There are several reasons why people are often asked not to take flash photographs in museums. The primary concern is preservation of the art, as flash photography can cause significant damage to works of art, especially when it occurs in high volume. Some cynics have also suggested that prohibitions on taking flash photographs may have something to do with a desire to preserve gift shop revenue, but this is not in fact the case.
Flash photography can contribute significantly to the degradation process of a piece of art. Flashes produce both light and heat, which can trigger a variety of chemical reactions. Exposure to light and heat, for example, causes the cellulose in paper to break down, and damages many pigments, as anyone who has left a photograph in a sunny window for a few months may have noted. While a single flash is not a large issue, numerous flashes over the course of years of exhibition will cause a work of art to deteriorate more quickly. This leads to the formulation of policies forbidding flash photographs in museums, so that future visitors can enjoy the art too.
Concerns about light and heat also explain the environmental conditions in museums. Most reputable museums are designed in such a way that sunlight never touches the art, with specialized low-level lighting which allows people to see the art without causing damage. The air is often also kept cool and at a steady temperature, to ensure that the art is not damaged by heat or temperature fluctuations.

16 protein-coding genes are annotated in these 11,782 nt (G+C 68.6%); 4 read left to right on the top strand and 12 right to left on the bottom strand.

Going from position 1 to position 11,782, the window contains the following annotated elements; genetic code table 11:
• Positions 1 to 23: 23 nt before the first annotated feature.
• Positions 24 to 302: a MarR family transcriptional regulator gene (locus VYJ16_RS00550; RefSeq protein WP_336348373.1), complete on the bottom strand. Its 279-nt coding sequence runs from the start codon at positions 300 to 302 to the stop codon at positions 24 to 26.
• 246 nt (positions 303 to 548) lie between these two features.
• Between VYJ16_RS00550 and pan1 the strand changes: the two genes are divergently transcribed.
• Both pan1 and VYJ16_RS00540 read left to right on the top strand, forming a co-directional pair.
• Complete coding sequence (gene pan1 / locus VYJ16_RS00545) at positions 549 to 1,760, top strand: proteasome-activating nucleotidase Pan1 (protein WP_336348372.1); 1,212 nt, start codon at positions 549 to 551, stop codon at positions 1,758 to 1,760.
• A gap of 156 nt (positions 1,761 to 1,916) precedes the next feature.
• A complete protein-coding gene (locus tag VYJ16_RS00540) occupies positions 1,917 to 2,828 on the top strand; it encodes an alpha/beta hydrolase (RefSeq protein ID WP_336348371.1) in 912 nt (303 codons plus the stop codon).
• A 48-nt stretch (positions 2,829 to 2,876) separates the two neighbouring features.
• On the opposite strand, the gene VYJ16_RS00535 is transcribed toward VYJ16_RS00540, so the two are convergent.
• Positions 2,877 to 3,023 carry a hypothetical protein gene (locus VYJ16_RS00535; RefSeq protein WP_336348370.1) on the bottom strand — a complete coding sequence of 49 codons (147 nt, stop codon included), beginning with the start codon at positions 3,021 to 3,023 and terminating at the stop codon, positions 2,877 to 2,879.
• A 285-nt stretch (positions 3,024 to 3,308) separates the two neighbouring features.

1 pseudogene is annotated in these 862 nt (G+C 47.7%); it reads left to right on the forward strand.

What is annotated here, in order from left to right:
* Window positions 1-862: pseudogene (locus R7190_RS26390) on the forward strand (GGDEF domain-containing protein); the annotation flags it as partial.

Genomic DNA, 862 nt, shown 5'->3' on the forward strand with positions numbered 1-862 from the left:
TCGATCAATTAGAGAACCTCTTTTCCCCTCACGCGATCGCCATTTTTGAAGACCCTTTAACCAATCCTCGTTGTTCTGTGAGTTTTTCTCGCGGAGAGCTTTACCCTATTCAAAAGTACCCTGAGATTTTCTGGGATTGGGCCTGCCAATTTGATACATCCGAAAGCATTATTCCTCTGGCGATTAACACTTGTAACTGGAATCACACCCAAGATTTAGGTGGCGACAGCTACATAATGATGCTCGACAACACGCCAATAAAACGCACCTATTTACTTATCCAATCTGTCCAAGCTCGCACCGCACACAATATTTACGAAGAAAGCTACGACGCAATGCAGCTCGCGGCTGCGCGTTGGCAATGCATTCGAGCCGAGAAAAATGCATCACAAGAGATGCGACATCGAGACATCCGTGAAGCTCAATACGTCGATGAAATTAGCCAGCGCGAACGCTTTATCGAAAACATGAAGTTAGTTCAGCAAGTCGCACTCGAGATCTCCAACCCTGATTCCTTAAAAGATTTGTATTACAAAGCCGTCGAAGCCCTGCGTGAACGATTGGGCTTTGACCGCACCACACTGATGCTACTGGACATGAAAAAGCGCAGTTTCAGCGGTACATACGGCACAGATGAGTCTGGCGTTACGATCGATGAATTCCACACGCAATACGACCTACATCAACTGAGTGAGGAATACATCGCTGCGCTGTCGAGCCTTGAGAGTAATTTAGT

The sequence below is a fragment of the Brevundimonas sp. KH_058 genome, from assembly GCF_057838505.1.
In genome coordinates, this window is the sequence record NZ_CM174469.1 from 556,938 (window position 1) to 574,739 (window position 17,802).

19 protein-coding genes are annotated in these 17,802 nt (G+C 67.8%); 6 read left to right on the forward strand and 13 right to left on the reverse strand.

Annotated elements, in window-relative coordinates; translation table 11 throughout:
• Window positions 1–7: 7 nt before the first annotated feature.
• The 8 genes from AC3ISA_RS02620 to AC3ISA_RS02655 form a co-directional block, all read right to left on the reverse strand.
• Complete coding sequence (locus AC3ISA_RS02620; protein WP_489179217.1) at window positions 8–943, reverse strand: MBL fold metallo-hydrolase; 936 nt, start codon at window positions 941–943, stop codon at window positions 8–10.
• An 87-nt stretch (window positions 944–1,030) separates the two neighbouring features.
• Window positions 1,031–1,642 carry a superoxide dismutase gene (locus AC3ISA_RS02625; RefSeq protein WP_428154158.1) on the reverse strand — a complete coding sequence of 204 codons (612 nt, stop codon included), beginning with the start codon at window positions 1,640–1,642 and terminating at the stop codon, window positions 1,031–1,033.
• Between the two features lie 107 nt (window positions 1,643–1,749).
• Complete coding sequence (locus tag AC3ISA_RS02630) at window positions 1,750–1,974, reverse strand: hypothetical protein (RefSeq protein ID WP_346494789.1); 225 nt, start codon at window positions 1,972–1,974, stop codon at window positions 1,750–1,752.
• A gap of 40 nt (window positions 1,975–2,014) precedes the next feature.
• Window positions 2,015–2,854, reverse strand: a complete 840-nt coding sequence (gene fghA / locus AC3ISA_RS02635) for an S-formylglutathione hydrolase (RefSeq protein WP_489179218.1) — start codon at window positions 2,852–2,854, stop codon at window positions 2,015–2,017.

There are some other reasons why taking flash photographs in museums is frowned upon. For one thing, flash photography can be very disruptive to other patrons, especially people with medical conditions which cause increased sensitivity to light. In sites of cultural and artistic value, such as cathedrals, flash photography may also be viewed as disrespectful. Taking flash photographs in museums during events or ceremonies is also generally viewed as disruptive, as flashes can be extremely distracting.
That said, many museums have recognized the desire to take photographs of their collections. In response, many permit photography, as long as a flash is not used. The use of a tripod is highly recommended to compensate for the low lighting conditions, and photographers should try to be respectful of other patrons while photographing their favorite works of art.
Some museums disallow all photography due to copyright concerns, or by special request of an artist or the owner of a loaner collection. In these cases, taking photographs may result in a polite request to vacate the premises.